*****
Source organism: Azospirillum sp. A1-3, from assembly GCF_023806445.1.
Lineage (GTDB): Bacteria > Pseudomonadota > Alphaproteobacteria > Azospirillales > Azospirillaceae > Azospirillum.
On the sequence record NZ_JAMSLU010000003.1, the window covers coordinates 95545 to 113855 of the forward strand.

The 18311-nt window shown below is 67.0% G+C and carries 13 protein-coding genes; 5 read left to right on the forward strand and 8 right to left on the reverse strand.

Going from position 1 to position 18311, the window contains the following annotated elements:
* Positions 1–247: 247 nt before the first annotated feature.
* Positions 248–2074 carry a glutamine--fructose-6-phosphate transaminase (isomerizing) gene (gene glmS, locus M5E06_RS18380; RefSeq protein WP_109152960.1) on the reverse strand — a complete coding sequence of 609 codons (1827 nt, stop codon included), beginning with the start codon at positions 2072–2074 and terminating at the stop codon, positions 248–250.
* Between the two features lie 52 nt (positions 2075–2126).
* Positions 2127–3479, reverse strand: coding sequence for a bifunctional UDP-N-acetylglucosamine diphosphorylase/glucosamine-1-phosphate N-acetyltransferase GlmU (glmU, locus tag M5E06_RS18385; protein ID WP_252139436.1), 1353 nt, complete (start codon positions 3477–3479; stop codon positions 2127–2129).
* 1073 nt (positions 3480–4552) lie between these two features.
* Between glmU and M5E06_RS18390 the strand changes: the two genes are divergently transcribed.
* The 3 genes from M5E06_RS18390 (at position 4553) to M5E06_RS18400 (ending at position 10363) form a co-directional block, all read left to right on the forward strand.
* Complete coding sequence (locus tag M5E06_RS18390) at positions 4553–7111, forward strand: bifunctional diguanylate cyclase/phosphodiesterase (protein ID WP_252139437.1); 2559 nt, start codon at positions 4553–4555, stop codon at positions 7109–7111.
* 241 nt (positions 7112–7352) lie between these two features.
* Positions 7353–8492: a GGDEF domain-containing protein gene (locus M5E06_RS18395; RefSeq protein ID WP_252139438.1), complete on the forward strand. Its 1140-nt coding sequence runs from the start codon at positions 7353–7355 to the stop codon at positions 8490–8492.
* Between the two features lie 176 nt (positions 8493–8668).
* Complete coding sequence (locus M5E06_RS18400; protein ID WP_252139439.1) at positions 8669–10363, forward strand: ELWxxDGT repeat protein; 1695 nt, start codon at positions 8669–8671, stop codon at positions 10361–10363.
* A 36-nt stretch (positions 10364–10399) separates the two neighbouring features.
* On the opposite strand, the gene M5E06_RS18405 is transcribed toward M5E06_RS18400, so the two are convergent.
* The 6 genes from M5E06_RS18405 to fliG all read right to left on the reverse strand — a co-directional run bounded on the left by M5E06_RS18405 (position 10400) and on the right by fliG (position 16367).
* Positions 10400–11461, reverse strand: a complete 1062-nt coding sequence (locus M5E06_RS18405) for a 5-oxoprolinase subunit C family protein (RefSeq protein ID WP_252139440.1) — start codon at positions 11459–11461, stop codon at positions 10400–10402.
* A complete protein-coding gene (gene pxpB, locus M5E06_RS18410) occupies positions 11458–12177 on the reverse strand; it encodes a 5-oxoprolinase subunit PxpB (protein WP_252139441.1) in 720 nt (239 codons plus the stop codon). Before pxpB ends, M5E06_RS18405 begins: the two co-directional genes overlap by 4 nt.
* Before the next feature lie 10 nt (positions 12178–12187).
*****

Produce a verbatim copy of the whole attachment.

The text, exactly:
Source organism: Azospirillum sp. A1-3, from assembly GCF_023806445.1.
Lineage (GTDB): Bacteria > Pseudomonadota > Alphaproteobacteria > Azospirillales > Azospirillaceae > Azospirillum.
On the sequence record NZ_JAMSLU010000003.1, the window covers coordinates 95545 to 113855 of the forward strand.

The 18311-nt window shown below is 67.0% G+C and carries 13 protein-coding genes; 5 read left to right on the forward strand and 8 right to left on the reverse strand.

Going from position 1 to position 18311, the window contains the following annotated elements:
* Positions 1–247: 247 nt before the first annotated feature.
* Positions 248–2074 carry a glutamine--fructose-6-phosphate transaminase (isomerizing) gene (gene glmS, locus M5E06_RS18380; RefSeq protein WP_109152960.1) on the reverse strand — a complete coding sequence of 609 codons (1827 nt, stop codon included), beginning with the start codon at positions 2072–2074 and terminating at the stop codon, positions 248–250.
* Between the two features lie 52 nt (positions 2075–2126).
* Positions 2127–3479, reverse strand: coding sequence for a bifunctional UDP-N-acetylglucosamine diphosphorylase/glucosamine-1-phosphate N-acetyltransferase GlmU (glmU, locus tag M5E06_RS18385; protein ID WP_252139436.1), 1353 nt, complete (start codon positions 3477–3479; stop codon positions 2127–2129).
* 1073 nt (positions 3480–4552) lie between these two features.
* Between glmU and M5E06_RS18390 the strand changes: the two genes are divergently transcribed.
* The 3 genes from M5E06_RS18390 (at position 4553) to M5E06_RS18400 (ending at position 10363) form a co-directional block, all read left to right on the forward strand.
* Complete coding sequence (locus tag M5E06_RS18390) at positions 4553–7111, forward strand: bifunctional diguanylate cyclase/phosphodiesterase (protein ID WP_252139437.1); 2559 nt, start codon at positions 4553–4555, stop codon at positions 7109–7111.
* 241 nt (positions 7112–7352) lie between these two features.
* Positions 7353–8492: a GGDEF domain-containing protein gene (locus M5E06_RS18395; RefSeq protein ID WP_252139438.1), complete on the forward strand. Its 1140-nt coding sequence runs from the start codon at positions 7353–7355 to the stop codon at positions 8490–8492.
* Between the two features lie 176 nt (positions 8493–8668).
* Complete coding sequence (locus M5E06_RS18400; protein ID WP_252139439.1) at positions 8669–10363, forward strand: ELWxxDGT repeat protein; 1695 nt, start codon at positions 8669–8671, stop codon at positions 10361–10363.
* A 36-nt stretch (positions 10364–10399) separates the two neighbouring features.
* On the opposite strand, the gene M5E06_RS18405 is transcribed toward M5E06_RS18400, so the two are convergent.
* The 6 genes from M5E06_RS18405 to fliG all read right to left on the reverse strand — a co-directional run bounded on the left by M5E06_RS18405 (position 10400) and on the right by fliG (position 16367).
* Positions 10400–11461, reverse strand: a complete 1062-nt coding sequence (locus M5E06_RS18405) for a 5-oxoprolinase subunit C family protein (RefSeq protein ID WP_252139440.1) — start codon at positions 11459–11461, stop codon at positions 10400–10402.
* A complete protein-coding gene (gene pxpB, locus M5E06_RS18410) occupies positions 11458–12177 on the reverse strand; it encodes a 5-oxoprolinase subunit PxpB (protein WP_252139441.1) in 720 nt (239 codons plus the stop codon). Before pxpB ends, M5E06_RS18405 begins: the two co-directional genes overlap by 4 nt.
* Before the next feature lie 10 nt (positions 12178–12187).